In other words, the claim that comedy comes from the depths of your soul, can help us understand ONE of the possible places from which our comedy can be inspired. But stating that it’s the only place, misses the main point and it hides a vast horizon of other opportunities from our view.

Ever since the beginnings of the first attempts at comedy and comedy writing, there hasn’t been a single way to write or present comedy. There are only choices among an infinite palette of possibilities.

How is Writing Comedy the Fastest Way to Complete and Utter Failure?

right way wrong way to do comedyI was listening to some comedy the other day and I came across this video (podcast interview on YouTube). There was a guy in the interview who was talking about comedy.

This guy was from Kentucky and he had a bit of that Southern accent that made me think, “Damn! I didn’t know they had the internet in the hollar“.

He said, “Writing comedy is the fastest way to complete failure.” As you might imagine, that got my attention!

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I was like, "What?! Okay, let's hear what this idiot has to say..."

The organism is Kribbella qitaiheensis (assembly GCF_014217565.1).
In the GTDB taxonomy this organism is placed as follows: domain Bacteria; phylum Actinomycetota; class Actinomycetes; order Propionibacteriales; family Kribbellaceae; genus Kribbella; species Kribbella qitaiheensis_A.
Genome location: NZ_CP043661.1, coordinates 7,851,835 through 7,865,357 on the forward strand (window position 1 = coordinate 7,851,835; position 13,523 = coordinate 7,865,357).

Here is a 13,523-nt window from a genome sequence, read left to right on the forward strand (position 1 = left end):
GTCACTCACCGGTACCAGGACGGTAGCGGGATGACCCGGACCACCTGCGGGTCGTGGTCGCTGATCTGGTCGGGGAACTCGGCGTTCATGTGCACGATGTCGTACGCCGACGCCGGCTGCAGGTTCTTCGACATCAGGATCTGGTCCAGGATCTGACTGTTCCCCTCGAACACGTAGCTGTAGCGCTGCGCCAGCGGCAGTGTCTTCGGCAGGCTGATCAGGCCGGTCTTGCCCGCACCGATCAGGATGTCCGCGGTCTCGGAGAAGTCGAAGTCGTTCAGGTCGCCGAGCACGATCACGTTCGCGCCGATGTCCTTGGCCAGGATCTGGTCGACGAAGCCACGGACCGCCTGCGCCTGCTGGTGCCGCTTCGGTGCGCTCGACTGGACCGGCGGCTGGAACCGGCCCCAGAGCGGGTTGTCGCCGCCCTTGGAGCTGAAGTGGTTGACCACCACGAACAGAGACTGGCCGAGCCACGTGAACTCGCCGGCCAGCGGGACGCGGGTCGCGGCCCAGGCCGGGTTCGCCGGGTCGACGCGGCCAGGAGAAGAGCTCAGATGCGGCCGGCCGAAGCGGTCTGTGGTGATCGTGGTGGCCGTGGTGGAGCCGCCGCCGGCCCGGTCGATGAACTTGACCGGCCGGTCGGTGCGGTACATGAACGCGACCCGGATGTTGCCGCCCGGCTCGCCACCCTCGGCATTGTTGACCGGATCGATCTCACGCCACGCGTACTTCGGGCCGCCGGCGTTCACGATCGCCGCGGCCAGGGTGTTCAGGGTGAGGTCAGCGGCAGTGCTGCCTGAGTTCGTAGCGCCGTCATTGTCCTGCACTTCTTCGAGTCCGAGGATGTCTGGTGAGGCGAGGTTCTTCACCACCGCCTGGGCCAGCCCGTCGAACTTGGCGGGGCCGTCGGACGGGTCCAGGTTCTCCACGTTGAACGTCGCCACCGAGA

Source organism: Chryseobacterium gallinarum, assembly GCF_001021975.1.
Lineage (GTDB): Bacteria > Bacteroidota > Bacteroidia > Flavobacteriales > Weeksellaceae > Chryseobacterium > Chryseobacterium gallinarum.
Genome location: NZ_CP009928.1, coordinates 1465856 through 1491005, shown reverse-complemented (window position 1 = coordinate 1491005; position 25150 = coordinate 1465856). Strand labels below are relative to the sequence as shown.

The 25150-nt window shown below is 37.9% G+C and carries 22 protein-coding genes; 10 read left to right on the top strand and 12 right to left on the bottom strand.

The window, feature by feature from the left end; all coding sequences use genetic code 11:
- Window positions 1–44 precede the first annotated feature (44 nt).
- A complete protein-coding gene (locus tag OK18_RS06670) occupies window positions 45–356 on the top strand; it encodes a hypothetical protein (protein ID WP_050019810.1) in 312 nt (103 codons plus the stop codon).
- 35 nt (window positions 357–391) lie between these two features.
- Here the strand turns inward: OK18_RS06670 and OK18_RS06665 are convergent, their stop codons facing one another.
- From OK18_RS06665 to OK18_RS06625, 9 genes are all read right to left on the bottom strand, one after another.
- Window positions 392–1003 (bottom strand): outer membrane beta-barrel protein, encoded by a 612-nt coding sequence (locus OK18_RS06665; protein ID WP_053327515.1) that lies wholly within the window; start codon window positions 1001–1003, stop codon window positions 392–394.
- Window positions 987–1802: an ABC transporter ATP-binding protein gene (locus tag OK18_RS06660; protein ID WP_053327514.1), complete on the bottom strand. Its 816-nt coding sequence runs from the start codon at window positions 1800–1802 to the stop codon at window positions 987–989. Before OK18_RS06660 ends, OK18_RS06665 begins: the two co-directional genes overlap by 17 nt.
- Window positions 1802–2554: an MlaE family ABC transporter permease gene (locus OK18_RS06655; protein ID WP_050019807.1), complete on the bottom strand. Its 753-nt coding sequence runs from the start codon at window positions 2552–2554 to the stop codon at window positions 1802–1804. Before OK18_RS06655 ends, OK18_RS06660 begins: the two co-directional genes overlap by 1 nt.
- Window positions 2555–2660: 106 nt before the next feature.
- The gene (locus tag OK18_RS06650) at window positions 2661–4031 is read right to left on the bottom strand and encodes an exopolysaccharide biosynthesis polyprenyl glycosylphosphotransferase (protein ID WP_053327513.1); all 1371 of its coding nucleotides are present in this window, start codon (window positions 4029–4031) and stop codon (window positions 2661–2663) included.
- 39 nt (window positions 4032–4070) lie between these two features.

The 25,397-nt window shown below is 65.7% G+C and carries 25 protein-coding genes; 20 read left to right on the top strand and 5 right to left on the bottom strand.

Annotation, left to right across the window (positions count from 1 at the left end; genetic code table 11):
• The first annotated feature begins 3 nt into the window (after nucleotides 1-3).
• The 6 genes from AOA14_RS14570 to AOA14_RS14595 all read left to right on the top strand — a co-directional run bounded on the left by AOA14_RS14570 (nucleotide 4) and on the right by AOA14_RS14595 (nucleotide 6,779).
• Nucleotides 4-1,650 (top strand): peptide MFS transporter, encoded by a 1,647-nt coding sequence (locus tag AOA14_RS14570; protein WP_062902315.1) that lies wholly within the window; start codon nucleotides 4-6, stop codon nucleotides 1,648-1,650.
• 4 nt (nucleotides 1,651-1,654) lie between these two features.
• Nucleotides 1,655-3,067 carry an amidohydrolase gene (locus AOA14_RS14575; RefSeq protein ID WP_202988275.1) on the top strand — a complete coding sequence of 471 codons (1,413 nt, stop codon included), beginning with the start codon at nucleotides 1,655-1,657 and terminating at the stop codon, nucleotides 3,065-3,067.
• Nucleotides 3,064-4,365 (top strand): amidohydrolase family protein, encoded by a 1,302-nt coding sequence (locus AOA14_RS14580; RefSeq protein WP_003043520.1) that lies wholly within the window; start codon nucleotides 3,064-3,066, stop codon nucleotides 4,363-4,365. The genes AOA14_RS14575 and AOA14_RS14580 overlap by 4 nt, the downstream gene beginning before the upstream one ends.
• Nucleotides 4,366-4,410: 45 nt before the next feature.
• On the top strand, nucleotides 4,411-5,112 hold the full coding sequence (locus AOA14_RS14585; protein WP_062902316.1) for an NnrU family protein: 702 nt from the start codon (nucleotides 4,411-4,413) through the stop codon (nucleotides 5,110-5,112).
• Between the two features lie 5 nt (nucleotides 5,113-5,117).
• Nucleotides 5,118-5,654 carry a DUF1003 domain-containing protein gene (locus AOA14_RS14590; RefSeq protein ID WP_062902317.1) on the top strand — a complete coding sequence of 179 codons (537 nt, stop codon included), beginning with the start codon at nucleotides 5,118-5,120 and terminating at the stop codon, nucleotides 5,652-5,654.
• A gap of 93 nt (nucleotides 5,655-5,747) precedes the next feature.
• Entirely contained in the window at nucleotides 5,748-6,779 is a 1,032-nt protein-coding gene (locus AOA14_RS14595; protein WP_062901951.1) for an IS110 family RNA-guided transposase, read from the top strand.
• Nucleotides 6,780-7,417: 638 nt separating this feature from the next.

Then I asked myself, "Why did you call this guy an idiot, Jerry? You don't even know him. That's not cool!" Then I quickly realized that I'm originally from New York. It's in my blood. I'll pretty much call a squirrel an idiot for being out in the snow without a coat.

Then I listened to more of this idiot, and it wasn't long before it was obvious...

This guy has no idea what he's talking about! He went on to say that the reason why "writing your comedy leads to complete and utter failure is because"--are you ready for this?--"it's one-dimensional... it's written on a page."

Genius!

If you sensed a gush of deep, guttural sarcasm, you weren't far off. I mean, "What!?" It's one-dimensional? It's written on a page? So that means it leads to complete and utter failure?

You know what else is written on a page? Pretty much every script for a sitcom or a movie!

And whether it's a drama or comedy, those words from the page have to be brought to life through performance.

Would you say that "Star Wars," or "Trainwreck" were one-dimensional? I don't think so. And we know they haven't led to complete and utter failure. Trainwreck did over $139 million Worldwide and Star Wars shattered box office records its first weekend. ($248 million, first weekend, for those who are curious).